Upon its release, Reindeer Games garnered a whole lot of bad reviews, but the most damning of them all might have come from Charlize Theron herself. Credit goes to the A-list actress for at least being succinct in her summation of Reindeer Games, which she simply described as, “a bad, bad, bad movie.” And there you have it.
Alright, Alec Guinness is yet another actor to come out as disliking his character in Star Wars — is there something the legions of fans are missing? Maybe it’s just subjective, because while so many people love the sci-fi fantasy films, jedi master Alec Guinness really really hated his time as Obi Wan Kenobi.
Guinness, who had already appeared in cinematic classics Bridge Over the River Kwai and Lawrence of Arabia, admitted that he only took the role for the money and referred to the script as “rubbish.” But as his own character said, “The truth is often what we make of it,” so do with this truth what you will Star Wars fans.
Very few actors have perfectly pristine resumes, and Sylvester Stallone pulls no punches when he looks back on his career, admitting that there are definitely some duds in there, like the bizarre buddy cop comedy co-starring Estelle Getty (a national treasure for Golden Girls alone), Stop! Or My Mom Will Shoot.
Despite citing Stop! Or My Mom Will Shoot as the worst of some “truly awful movies” he’s taken part in, Stallone has an idea of how the flop can be used for good. “If you ever want someone to confess to murder, just make him or her sit through that film. They will confess to anything after 15 minutes.”
Lately, it seems like everyone is lamenting the proliferation of sequels that keep coming out, but if you look back at Hollywood history, that’s always been true. Take for example, Jaws. Jaws was and still is, an important piece of filmmaking, the sequels however? Less so.
Getting progressively worse, by the time the fourth sequel was released, Jaws: The Revenge, it was, at least according to film star Michael Caine, unwatchable. Despite never having even seen the movie, Caine maintains he doesn’t have to, to know that it’s terrible. But he couldn’t care less, because “I have seen the house that it built, and it is terrific.”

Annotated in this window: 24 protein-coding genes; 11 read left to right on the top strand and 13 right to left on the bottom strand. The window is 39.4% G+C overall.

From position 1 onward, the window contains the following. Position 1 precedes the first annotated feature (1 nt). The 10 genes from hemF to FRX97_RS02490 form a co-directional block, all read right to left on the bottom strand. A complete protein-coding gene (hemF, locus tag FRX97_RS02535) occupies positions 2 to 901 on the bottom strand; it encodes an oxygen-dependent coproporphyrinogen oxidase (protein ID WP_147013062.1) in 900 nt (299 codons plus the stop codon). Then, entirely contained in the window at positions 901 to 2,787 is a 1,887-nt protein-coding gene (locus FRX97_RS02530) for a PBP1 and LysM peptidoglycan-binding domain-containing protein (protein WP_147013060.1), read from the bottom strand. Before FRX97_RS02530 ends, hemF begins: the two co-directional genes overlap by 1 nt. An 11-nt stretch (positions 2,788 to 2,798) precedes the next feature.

Forget how to solve a problem like Maria, how do you reconcile the fact that Christopher Plummer called The Sound of Music “not my cup of tea”? Striking a chord in the hearts of many, Christopher Plummer did not care for Captain Von Trapp, his seven singing children, or any of it for that matter.
Plummer has at various times referred to The Sound of Music as “The Sound of Mucus” at his harshest, and simply “that movie,” when he’s trying to be kind. The hills may be alive with the sound of music, but Christopher Plummer would actually prefer the sound of silence.
While a little gender reversal when revisiting a beloved film can go over gangbusters, the musical high school story of clean-cut “Michael Carrington” and Pink Lady leader “Stephanie Zinone” in Grease 2 really struck a sour note. And it wasn’t just the critics that couldn’t stand it, film star Michelle Pfeiffer has strong words for the ill-advised sequel.
Despite often being cited as the still unknown starlet’s breakout role, Pfeiffer says her youth and inexperience is to blame for signing on to star as Stephanie. Learning a tough lesson early on, Pfeiffer says, “I hated that film with a vengeance and could not believe how bad it was.”
It’s been decades since Gone with the Wind was released, and we still aren’t over that ending, but how could Scarlett and Rhett not end up together?! That dang Ashley Wilkes, getting in the way of true love, and even the actor who played him, Leslie Howard, hated him too.
In a letter to his daughter during filming Howard detailed his dislike of Ashley Wilkes, saying “I hate the damn part.” We’re actually unsure if any actor has hated a character more, seeing as Howard fled Hollywood after finishing the film, and moved to England to help in the World War II effort.
Sources: Marie Claire, Her Moments, Mental Floss